Human consciousness has an evolutionary history that begins when life first emerged on our planet some four billion years ago. This evolutionary history begins with complex molecules that could replicate. They then evolved into single-celled organisms, simple multi-celled organisms, plants, worms, fish, reptiles, birds, horses, monkeys and finally humans. All lifeforms are deeply enmeshed with their immediate environment, they evolved capacities and forms of perception (or consciousness) that allowed them to survive. The form of consciousness that a lifeform evolved is determined by the affordances of surrounding environment. A lifeform and its environment are co-coupled and co-evolve. They are a dynamically interacting unity.
Clearly, the form of consciousness of a lizard and the form of consciousness of a primate such as a chimpanzee are very different. Let us adopt a definition of consciousness that includes the whole spectrum of conscious behavior found in the biosphere.
Consciousness: the capacity of a life-form to respond to events in the environment.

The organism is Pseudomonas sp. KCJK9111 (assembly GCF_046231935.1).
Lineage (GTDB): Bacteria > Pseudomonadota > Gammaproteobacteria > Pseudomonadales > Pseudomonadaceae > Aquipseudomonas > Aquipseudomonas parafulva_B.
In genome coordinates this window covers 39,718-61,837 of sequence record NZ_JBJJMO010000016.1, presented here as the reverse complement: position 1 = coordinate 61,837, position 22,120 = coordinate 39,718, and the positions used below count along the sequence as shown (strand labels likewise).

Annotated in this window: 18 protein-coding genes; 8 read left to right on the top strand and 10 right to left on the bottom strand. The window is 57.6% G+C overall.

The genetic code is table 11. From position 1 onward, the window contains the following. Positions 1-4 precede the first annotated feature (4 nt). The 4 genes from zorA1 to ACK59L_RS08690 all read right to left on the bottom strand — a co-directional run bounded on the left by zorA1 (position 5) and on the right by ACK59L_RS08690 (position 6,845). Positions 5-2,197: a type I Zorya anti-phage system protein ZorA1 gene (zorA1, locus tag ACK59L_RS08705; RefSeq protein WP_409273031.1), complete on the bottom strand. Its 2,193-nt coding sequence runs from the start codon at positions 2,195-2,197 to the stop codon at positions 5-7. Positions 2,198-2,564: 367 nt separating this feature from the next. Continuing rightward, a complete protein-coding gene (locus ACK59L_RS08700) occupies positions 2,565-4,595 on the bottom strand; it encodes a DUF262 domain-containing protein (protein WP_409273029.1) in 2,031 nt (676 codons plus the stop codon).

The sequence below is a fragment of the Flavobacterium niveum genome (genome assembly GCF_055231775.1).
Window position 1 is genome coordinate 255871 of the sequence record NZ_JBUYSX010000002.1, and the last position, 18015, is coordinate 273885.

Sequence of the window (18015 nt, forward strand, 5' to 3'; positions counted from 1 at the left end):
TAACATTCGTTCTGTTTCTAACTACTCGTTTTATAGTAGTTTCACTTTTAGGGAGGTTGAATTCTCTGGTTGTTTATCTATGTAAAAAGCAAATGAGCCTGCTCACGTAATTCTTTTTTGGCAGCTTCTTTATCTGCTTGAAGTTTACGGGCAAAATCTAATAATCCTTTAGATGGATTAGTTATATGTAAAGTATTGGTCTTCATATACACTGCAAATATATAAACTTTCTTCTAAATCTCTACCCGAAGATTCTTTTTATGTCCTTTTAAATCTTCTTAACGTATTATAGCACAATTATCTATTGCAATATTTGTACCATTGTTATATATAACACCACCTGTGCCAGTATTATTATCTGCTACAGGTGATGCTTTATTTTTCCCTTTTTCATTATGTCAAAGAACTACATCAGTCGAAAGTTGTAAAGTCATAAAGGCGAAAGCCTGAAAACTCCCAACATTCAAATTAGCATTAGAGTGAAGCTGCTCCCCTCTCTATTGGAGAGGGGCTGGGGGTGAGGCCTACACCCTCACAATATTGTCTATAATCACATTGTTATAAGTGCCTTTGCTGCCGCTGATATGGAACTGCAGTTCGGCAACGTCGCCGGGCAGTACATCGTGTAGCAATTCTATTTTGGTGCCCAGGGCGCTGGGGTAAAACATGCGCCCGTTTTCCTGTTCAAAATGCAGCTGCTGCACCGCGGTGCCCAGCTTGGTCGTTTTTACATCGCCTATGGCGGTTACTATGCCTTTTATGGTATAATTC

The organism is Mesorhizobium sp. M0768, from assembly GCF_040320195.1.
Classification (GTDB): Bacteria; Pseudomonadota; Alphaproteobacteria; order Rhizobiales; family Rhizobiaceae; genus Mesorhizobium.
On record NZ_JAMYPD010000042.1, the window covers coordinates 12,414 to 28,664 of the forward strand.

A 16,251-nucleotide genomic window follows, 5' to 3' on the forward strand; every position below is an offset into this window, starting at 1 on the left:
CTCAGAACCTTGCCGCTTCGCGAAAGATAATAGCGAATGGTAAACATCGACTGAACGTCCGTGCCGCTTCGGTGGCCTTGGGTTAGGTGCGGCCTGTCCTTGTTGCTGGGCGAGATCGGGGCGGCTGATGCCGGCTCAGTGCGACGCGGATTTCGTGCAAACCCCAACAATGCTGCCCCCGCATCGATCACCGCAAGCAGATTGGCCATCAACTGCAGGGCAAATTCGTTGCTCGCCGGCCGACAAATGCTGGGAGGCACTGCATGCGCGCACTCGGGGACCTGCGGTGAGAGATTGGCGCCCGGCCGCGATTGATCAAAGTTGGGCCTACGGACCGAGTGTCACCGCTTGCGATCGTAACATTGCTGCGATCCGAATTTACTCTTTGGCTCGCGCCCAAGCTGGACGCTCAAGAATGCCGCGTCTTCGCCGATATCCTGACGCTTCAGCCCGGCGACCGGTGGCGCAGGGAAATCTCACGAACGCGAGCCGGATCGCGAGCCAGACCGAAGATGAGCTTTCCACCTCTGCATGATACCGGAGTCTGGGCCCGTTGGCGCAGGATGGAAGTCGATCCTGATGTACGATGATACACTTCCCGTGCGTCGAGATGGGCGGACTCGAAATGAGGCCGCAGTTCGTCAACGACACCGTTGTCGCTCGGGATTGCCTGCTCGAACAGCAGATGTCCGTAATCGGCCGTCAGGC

This is a very wide definition of consciousness that includes virtually every meaning usually applied to the word consciousness and sometimes more. By this definition a plant can be conscious, since it is aware of its environment to the extent that it can, for example, sense sources of water in the ground and extend its root system to gain easier access to those sources. Consciousness is a necessary property of life itself, and consciousness of the environment defines, in part, what it means to be part of the biosphere. This definition of consciousness foregrounds the notion of being-in-the-world, that a life-form and its environment are a tightly coupled, interdependent whole. Clearly consciousness comes in many forms and works at a number of levels. These levels range from the photo/physio/chemical forms of consciousness of a plant to highly abstract conceptual/symbolic forms of thought that humans are capable of. The definition includes forms of consciousness found in reptiles where behavior is genetically determined and automatic (that is, instinctual behavior). It also includes the behavior of many mammals that can make complex assessments, evaluations and judgments of the environment before behaving. The world enters a lifeform through the conscious capacities that a lifeform has evolved and a lifeform enters the world in its dynamic engagement with the world. Consciousness is not located solely in the head of a lifeform, it expresses itself as a dynamic engagement of a lifeform with the world.